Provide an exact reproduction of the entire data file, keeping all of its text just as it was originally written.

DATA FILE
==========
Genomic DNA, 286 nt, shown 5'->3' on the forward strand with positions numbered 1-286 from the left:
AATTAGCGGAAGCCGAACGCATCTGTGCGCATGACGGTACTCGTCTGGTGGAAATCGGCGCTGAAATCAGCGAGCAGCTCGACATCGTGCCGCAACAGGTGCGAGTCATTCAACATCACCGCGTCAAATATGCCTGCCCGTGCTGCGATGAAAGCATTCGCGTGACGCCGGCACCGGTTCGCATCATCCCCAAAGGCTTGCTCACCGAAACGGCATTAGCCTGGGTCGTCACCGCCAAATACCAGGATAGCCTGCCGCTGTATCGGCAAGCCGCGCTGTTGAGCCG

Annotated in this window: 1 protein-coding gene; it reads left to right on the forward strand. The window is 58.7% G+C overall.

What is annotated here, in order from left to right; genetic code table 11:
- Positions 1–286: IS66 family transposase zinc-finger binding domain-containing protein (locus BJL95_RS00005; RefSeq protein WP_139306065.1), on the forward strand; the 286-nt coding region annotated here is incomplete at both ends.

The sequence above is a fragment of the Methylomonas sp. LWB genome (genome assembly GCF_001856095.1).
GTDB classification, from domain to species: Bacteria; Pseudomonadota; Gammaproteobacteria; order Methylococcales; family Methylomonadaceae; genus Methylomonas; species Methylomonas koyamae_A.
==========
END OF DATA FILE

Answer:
Genomic DNA, 286 nt, shown 5'->3' on the forward strand with positions numbered 1-286 from the left:
AATTAGCGGAAGCCGAACGCATCTGTGCGCATGACGGTACTCGTCTGGTGGAAATCGGCGCTGAAATCAGCGAGCAGCTCGACATCGTGCCGCAACAGGTGCGAGTCATTCAACATCACCGCGTCAAATATGCCTGCCCGTGCTGCGATGAAAGCATTCGCGTGACGCCGGCACCGGTTCGCATCATCCCCAAAGGCTTGCTCACCGAAACGGCATTAGCCTGGGTCGTCACCGCCAAATACCAGGATAGCCTGCCGCTGTATCGGCAAGCCGCGCTGTTGAGCCG

Annotated in this window: 1 protein-coding gene; it reads left to right on the forward strand. The window is 58.7% G+C overall.

What is annotated here, in order from left to right; genetic code table 11:
- Positions 1–286: IS66 family transposase zinc-finger binding domain-containing protein (locus BJL95_RS00005; RefSeq protein WP_139306065.1), on the forward strand; the 286-nt coding region annotated here is incomplete at both ends.

The sequence above is a fragment of the Methylomonas sp. LWB genome (genome assembly GCF_001856095.1).
GTDB classification, from domain to species: Bacteria; Pseudomonadota; Gammaproteobacteria; order Methylococcales; family Methylomonadaceae; genus Methylomonas; species Methylomonas koyamae_A.